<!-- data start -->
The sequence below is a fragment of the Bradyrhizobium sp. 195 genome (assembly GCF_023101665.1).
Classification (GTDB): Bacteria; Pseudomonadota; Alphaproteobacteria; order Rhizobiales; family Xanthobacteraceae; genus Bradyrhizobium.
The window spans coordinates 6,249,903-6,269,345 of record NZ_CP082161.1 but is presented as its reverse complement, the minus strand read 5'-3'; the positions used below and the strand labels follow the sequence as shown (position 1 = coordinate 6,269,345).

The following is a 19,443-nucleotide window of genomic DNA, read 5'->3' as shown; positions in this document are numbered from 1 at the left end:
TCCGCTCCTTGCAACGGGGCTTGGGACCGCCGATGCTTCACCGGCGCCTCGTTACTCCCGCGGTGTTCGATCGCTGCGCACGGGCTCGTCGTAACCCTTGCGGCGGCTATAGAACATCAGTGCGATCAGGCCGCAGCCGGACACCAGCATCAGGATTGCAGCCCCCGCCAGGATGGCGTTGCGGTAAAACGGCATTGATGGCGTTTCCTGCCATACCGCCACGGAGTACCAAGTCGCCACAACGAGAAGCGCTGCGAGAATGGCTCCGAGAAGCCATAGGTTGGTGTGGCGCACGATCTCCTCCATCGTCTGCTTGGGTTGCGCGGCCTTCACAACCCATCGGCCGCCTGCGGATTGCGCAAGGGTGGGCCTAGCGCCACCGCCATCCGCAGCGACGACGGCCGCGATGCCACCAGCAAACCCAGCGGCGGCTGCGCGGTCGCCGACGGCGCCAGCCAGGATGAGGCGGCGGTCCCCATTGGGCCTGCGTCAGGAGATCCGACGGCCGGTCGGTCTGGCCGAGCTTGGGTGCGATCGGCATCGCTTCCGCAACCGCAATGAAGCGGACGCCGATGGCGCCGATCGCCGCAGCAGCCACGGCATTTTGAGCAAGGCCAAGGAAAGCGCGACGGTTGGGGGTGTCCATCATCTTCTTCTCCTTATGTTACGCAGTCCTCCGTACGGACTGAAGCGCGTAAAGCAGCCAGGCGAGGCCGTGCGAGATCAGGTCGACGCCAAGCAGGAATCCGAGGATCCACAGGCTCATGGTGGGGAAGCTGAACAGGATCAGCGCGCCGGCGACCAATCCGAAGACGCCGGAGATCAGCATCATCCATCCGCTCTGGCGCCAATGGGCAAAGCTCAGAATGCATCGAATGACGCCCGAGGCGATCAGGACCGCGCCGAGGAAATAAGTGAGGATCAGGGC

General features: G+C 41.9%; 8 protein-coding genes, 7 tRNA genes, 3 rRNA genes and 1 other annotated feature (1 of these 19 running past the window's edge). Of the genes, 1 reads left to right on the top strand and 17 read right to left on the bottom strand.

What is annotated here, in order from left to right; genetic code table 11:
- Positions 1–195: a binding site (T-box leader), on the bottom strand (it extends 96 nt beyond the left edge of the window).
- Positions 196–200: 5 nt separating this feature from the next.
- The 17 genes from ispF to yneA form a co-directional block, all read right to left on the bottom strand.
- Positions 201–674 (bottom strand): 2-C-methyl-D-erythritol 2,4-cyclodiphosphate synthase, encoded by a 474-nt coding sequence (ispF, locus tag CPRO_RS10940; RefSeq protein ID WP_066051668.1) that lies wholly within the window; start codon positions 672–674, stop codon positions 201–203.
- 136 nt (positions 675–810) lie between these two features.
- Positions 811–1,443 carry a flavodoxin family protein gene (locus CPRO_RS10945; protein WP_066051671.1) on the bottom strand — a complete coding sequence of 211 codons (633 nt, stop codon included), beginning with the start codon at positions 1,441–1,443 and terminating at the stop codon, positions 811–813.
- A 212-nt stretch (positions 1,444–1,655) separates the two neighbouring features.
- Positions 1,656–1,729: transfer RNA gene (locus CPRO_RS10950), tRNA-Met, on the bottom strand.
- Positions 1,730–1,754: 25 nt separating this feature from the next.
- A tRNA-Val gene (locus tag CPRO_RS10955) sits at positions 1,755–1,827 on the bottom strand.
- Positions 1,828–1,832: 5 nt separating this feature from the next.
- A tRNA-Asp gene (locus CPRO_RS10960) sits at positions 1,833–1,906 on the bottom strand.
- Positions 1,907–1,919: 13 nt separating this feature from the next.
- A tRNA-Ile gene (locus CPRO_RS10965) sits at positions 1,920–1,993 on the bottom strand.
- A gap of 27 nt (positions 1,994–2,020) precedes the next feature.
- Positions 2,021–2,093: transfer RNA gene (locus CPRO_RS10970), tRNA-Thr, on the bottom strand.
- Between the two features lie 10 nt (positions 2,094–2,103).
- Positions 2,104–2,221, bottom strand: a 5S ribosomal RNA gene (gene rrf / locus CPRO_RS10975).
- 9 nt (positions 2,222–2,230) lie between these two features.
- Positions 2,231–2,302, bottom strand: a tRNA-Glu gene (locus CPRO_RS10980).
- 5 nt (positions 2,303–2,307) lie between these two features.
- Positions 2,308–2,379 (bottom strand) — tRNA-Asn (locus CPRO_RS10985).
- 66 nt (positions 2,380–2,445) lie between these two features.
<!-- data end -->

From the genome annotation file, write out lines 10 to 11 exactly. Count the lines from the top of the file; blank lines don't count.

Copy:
- The 17 genes from ispF to yneA form a co-directional block, all read right to left on the bottom strand.
- Positions 201–674 (bottom strand): 2-C-methyl-D-erythritol 2,4-cyclodiphosphate synthase, encoded by a 474-nt coding sequence (ispF, locus tag CPRO_RS10940; RefSeq protein ID WP_066051668.1) that lies wholly within the window; start codon positions 672–674, stop codon positions 201–203.